Friday, September 9, 2011

Monday, March 21, 2011

How Nuclear Power Works

Japan Earthquake and Tsunami Image Gallery

Photo by DigitalGlobe via Getty Images
Satellite view of the Fukushima-Daichii nuclear power plant on March 16, 2011, after an 8.9 magnitude earthquake and tsunami set in motion a chain of disastrous events at the facility. See more pictures of the aftermath of Japan's earthquake and Tsunami.
The nuclear power plant stands on the border between humanity's greatest hopes and its deepest fears for the future.

On one hand, atomic energy offers a clean energy alternative that frees us from the shackles of fossil fuel dependence. On the other, it summons images of disaster: quake-ruptured Japanese power plants belching radioactive steam, the dead zone surrounding Chernobyl's concrete sarcophagus.

But what happens inside a nuclear power plant to bring such marvel and misery into being? Imagine following a volt of electricity back through the wall socket, all the way through miles of power lines to the nuclear reactor that generated it. You'd encounter the generator that produces the spark and the turbine that turns it. Next, you'd find the jet of steam that turns the turbine and finally the radioactive uranium bundle that heats water into steam. Welcome to the nuclear reactor core.

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The water in the reactor also serves as a coolant for the radioactive material, preventing it from overheating and melting down. In March 2011, viewers around the world became well acquainted with this reality as Japanese citizens fled by the tens of thousands from the area surrounding the Fukushima-Daiichi nuclear facility after the most powerful earthquake on record and the ensuing tsunami inflicted serious damage on the plant and several of its reactor units. Among other events, water drained from the reactor core, which in turn made it impossible to control core temperatures. This resulted in overheating and a partial nuclear meltdown [source: NPR].

As of March 1, 2011, there were 443 operating nuclear power reactors spread across the planet in 47 different countries [source: WNA]. In 2009 alone, atomic energy accounted for 14 percent of the world's electrical production. Break that down to the individual country and the percentage skyrockets as high as 76.2 percent for Lithuania and 75.2 for France [source: NEI]. In the United States, 104 nuclear power plants supply 20 percent of the electricity overall, with some states benefiting more than others.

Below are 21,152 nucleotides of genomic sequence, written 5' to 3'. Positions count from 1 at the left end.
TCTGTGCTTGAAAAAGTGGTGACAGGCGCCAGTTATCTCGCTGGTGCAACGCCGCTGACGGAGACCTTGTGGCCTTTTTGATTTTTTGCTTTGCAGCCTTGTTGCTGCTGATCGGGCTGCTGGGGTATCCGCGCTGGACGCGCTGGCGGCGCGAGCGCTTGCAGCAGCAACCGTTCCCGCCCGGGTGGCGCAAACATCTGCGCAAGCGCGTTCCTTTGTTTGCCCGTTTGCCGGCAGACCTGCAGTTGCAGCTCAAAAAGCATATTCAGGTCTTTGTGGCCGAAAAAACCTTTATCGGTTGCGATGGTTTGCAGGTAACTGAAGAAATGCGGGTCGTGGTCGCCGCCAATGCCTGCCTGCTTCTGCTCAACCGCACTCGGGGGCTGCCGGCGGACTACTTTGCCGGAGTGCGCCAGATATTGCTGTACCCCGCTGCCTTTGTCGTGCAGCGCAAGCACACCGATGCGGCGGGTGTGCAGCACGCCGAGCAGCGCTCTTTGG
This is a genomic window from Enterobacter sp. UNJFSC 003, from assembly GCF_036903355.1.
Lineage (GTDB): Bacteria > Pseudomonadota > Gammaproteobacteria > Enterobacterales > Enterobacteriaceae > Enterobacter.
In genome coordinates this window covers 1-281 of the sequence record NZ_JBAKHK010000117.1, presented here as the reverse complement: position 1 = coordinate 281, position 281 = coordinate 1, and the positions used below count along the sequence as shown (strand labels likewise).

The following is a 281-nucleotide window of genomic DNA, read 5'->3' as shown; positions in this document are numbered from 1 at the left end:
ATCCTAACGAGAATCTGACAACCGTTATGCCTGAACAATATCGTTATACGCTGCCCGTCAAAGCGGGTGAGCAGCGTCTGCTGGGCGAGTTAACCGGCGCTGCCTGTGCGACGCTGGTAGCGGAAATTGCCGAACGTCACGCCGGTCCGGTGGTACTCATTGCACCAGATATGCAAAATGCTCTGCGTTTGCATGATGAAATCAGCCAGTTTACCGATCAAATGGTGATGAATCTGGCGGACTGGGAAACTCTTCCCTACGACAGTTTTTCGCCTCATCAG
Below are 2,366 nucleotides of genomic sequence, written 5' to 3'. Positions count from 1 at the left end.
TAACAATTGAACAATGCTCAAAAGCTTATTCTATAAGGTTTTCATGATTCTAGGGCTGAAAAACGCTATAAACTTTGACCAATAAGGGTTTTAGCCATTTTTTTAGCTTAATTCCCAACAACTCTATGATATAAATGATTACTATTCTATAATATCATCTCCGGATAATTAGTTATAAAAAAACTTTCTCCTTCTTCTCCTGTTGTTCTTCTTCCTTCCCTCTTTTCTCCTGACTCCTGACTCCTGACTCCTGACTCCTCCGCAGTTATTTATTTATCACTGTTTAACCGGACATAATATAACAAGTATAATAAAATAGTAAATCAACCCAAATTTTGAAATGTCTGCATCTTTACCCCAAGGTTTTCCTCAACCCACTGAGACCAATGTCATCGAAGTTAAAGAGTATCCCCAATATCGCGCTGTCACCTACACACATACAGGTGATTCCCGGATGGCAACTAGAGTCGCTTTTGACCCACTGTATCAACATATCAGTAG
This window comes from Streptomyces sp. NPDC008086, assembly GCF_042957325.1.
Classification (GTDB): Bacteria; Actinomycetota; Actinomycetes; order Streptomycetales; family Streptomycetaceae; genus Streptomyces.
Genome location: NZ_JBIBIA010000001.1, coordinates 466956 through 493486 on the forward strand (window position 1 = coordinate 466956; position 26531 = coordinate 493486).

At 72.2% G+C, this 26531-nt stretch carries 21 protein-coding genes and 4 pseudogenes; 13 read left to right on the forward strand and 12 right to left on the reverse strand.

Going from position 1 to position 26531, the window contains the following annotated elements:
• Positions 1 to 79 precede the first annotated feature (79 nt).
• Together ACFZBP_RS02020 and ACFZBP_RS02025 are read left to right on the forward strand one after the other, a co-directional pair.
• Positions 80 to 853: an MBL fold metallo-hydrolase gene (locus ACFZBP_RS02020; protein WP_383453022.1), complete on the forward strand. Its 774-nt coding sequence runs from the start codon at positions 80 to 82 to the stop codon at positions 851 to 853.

In this article, we'll look at just how a nuclear reactor functions inside a power plant, as well as the atomic reaction that releases all that crucial heat.
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Wednesday, January 19, 2011

What is Bluetooth dial-up networking (DUN)

Bluetooth dial-up networking (DUN) is a wireless internet technology that refers to connecting to the internet using a Bluetooth enabled cell phone as a modem. Bluetooth DUN offers a low band alternative where there are no local hotspots to provide high speed wireless internet access. Bluetooth is a wireless protocol that allows for wireless communication to take place in a Personal Area Network (PAN). It makes use of the frequency hopping spread spectrum to transmit data over short distances from fixed or mobile devices. It is mainly used to exchange information between mobile phones, digital cameras, laptops, printers and many more.
Bluetooth DUN Bluetooth DUN

For you to make use of Bluetooth DUN, you will need a Bluetooth enabled laptop, a Bluetooth DUN capable device such as a mobile phone, a broadband access subscription and supporting drivers for your Bluetooth DUN capable phone. You may need to verify that your laptop indeed has Bluetooth. If your laptop is not Bluetooth enabled, you could make use of a Bluetooth USB adapter or configure it first to allow for Bluetooth connectivity. You may also need to install a Bluetooth program. You then need to use this software to scan for Bluetooth devices. The laptop should be able to recognize all Bluetooth enabled devices within its perimeter. A broadband access subscription is obtained from your Internet Service Provider who also provides you with a username and password that you will use to set up the Bluetooth DUN. A dial-up access phone number is also required. If using a cell phone, the phone must also be Bluetooth enabled.

Once the cell phone is turned on, the laptop should be able to detect it as well as all other devices within its range. Once the cell phone is discovered, depending on your operating System, you will be shown various options to choose from. All you need to do is to look for the dial-up networking available service and select it. Once you have found the service, your Bluetooth adaptor software will allow you to create a dial-up connection. However, it is important to note that not all Bluetooth adaptor software will allow you to create a dial-up and the software you choose is therefore very important for this stage. This scenario has popularly termed the whole process as the Bluetooth dial-up networking hack. The phone may require that you accept or decline the connection request and may sometimes need you to key in a security code. The phone and the laptop will then be paired and a connection formed. The connection is now complete.

Advantages of Bluetooth DUN

1. Can be used as a modem when no other means of connecting to the internet is available.

2. Bluetooth DUN makes use of Bluetooth technology meaning that it benefits from all the advantages that Bluetooth offers such as the fact that Bluetooth does not require direct line of sight connection.

3. Bluetooth DUN can be used on several Operating Systems including Windows XP, Linux and Mac OS